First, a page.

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“It’s Kind of a Funny Story” author leapt from the roof of his parents’ Plaza Street West apartment building

Young adult author Ned Vizzini remembered after Park Slope suicide jump

The Brooklyn Paper
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Young adult author Ned Vizzini committed suicide by jumping off the roof of his parents’ Park Slope apartment building on Dec. 19, according to the medical examiner’s office. He was 32.

Vizzini grew up in Park Slope and authored four novels for teens, including the best-selling “It’s Kind of a Funny Story,” based on his five-day stay in New York Methodist Hospital’s psychiatric ward. His death sparked an outpouring of grief and remembrance from his friends in the literary community.

“Ned loved to write about nerdy outsiders who were finding their way to manhood, and he did it better than anyone,” Vizzini’s HarperCollins editor Alessandra Balzer wrote in a statement on Facebook. “He’ll always be one of my favorite writers and his death leaves an unimaginable void in our community.”

In addition to writing, Vizzini often gave talks about his long battle with depression, and how students can use prose to overcome mental health problems.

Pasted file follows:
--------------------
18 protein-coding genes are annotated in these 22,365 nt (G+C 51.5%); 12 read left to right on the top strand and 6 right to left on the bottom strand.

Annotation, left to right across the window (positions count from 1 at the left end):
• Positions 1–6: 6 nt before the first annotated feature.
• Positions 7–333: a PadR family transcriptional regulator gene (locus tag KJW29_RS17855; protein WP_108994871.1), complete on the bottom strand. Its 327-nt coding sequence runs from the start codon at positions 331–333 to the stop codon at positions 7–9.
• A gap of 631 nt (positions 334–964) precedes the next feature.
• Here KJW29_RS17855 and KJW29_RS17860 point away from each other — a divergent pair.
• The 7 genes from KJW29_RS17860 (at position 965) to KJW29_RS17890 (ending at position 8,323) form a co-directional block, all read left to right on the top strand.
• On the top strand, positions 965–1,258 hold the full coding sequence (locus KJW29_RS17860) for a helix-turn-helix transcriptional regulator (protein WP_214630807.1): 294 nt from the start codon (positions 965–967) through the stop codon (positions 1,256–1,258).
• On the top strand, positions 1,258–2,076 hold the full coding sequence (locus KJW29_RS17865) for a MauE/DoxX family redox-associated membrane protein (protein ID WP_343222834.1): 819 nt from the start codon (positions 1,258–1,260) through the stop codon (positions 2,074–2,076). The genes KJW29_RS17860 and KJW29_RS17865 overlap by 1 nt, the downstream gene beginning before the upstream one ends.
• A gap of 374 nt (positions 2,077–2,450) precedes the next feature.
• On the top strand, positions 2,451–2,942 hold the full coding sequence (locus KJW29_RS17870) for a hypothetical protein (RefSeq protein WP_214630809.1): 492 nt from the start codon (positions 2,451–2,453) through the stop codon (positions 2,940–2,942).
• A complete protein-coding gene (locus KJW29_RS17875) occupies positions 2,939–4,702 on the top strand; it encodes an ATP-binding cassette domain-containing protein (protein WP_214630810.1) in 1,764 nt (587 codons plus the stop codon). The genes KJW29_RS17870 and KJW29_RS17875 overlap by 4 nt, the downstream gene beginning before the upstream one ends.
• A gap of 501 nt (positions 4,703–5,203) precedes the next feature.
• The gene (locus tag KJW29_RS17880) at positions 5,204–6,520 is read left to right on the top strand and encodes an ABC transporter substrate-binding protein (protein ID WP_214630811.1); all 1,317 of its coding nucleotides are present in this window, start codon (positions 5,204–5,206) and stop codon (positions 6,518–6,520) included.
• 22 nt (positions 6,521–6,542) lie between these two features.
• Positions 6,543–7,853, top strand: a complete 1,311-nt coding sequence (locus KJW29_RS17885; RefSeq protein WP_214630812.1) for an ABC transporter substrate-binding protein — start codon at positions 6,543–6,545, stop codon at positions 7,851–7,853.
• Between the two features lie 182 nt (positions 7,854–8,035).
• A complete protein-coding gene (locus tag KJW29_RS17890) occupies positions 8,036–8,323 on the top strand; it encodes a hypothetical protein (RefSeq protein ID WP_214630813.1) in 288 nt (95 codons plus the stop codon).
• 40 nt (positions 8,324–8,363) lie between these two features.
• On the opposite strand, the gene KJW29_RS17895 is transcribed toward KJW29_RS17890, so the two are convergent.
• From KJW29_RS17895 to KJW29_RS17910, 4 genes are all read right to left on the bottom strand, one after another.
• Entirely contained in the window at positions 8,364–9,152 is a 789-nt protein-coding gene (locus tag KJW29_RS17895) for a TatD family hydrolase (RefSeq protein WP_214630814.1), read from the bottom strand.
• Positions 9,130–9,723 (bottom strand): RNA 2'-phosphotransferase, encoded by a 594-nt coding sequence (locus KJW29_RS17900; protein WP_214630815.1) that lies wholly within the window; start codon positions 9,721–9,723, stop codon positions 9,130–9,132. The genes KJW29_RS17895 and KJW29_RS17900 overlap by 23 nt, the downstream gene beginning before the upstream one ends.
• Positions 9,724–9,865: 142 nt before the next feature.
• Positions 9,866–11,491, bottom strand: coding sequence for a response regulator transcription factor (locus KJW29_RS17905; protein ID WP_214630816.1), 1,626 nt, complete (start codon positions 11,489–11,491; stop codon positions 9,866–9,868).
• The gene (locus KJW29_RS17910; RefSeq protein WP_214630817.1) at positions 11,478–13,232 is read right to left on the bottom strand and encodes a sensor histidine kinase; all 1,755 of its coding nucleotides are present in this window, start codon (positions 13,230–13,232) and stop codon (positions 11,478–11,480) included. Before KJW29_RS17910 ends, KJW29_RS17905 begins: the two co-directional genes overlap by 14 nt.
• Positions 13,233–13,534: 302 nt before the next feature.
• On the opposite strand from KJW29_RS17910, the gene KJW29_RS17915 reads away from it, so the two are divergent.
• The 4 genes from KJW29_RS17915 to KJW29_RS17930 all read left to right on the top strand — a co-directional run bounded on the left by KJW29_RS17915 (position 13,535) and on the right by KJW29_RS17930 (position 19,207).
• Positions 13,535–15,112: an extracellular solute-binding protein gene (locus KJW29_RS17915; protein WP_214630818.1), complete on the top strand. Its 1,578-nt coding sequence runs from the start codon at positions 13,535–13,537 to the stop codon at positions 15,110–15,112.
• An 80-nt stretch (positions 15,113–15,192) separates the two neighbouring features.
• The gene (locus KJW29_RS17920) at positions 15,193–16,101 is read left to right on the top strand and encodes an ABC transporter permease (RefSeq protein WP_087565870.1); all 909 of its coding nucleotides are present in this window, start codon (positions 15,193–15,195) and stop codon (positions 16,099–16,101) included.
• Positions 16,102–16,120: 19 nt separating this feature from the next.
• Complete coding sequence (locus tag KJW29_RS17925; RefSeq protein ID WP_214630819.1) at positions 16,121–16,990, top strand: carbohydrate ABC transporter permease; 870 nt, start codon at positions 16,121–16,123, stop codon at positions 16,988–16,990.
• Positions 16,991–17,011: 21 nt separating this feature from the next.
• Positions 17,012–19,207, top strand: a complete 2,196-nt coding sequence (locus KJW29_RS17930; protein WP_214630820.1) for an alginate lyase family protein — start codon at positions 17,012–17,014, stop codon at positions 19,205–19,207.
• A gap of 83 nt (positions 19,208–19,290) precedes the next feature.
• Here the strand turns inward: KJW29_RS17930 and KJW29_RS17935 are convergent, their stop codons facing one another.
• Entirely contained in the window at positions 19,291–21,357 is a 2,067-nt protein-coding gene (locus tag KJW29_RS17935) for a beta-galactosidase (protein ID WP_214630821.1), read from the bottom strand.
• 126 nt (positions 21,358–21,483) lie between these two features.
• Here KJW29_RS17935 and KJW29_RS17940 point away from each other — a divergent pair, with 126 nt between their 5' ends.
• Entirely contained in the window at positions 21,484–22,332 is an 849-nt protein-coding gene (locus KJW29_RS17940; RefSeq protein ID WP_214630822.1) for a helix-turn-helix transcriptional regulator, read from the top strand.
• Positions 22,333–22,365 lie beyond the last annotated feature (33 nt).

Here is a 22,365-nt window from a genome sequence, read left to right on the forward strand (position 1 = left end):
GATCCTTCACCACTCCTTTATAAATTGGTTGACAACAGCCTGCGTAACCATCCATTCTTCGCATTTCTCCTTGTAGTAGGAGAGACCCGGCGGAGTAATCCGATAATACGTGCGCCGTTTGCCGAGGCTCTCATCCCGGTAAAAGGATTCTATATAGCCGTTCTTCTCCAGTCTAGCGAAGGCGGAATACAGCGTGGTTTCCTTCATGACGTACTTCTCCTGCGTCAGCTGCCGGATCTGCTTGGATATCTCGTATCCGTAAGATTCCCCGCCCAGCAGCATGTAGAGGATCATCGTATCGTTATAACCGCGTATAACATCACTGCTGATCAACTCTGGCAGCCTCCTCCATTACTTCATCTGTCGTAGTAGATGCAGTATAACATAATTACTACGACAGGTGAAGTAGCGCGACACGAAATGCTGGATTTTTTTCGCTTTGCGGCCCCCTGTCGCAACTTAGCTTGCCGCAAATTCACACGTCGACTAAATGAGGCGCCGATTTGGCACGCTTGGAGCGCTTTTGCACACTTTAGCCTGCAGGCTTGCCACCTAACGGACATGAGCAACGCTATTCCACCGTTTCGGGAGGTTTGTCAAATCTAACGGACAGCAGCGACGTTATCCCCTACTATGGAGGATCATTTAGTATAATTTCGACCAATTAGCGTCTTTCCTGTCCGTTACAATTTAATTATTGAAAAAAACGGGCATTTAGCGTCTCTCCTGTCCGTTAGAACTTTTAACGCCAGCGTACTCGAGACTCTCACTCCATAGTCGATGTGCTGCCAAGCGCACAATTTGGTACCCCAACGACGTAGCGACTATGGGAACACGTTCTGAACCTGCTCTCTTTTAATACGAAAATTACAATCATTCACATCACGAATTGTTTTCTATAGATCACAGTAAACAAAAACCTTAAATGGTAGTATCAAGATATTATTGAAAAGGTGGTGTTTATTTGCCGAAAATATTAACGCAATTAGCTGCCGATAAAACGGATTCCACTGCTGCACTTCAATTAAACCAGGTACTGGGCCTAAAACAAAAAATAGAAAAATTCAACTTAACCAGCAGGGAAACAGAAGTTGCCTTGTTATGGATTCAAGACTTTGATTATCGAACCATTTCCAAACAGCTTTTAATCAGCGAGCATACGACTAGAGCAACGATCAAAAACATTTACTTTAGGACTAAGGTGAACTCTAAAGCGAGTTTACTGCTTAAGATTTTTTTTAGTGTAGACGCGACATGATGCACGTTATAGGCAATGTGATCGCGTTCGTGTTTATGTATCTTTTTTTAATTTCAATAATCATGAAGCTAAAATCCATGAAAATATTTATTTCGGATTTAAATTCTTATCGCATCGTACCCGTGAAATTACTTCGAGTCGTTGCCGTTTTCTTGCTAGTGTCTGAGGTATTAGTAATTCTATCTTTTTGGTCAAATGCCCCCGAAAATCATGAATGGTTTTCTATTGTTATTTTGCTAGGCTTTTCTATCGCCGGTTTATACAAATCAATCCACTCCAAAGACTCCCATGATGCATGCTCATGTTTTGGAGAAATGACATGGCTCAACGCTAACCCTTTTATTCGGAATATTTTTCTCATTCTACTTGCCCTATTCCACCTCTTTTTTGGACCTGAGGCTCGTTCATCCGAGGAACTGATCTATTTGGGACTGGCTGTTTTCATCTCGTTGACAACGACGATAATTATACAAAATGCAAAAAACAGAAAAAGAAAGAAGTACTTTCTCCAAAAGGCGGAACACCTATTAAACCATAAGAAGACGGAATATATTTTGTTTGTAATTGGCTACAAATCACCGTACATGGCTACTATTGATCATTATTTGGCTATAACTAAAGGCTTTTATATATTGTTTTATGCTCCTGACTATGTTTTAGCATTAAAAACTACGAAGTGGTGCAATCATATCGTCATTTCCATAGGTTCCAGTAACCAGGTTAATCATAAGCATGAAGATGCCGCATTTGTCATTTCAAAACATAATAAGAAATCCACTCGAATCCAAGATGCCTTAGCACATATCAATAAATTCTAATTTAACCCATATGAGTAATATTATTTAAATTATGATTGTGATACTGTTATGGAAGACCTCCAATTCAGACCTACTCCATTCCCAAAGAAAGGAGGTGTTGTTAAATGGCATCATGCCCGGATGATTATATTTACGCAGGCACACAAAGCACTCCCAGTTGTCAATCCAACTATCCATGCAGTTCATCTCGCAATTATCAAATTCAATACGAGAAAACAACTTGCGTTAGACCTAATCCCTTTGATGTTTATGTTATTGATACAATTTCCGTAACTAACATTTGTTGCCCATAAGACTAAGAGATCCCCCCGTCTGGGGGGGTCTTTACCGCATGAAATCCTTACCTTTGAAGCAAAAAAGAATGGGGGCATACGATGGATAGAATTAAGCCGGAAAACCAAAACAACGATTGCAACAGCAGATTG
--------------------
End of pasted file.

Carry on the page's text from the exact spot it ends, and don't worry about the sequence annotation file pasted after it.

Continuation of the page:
His 2006 novel “It’s Kind of a Funny Story” was adapted into a 2010 film starring Zach Galifianakis, Emma Roberts, and Viola Davis. Vizzini had moved to Los Angeles, where he co-authored two young adult fantasy books, “House of Secrets,” with film director Chris Columbus, and was writing for J.J. Abrams’ upcoming NBC thriller “Believe” in the weeks before he took the fatal 13-story plunge on Plaza Street West.

“I am stunned and deeply saddened by the death of Ned Vizzini,” Columbus told the Los Angeles Times. “He was the perfect collaborator, with a brilliant imagination and a sharp sense of humor.”

Vizzini is survived by his wife, Sabra Embury, their son, Felix, his parents, James Vizzini and Emma, his brother, Daniel, and his sister, Eleonora.

Reach reporter Megan Riesz at mriesz@cnglocal.com or by calling (718) 260-4505. Follow her on Twitter @meganriesz.
Updated 10:16 pm, July 9, 2018
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Reasonable discourse

John Wasserman from Prospect Heights says:
"Vizzini often gave talks about his long battle with depression, and how students can use prose to overcome mental health problems"

Pardon the suggestion as this is terrible news, but perhaps it maybe not be best to "take" his advice. Have a nice day.
Dec. 24, 2013, 11:03 am
Pigspotting from Brooklyn says:
Main pig: see above post.
Dec. 27, 2013, 7:37 am

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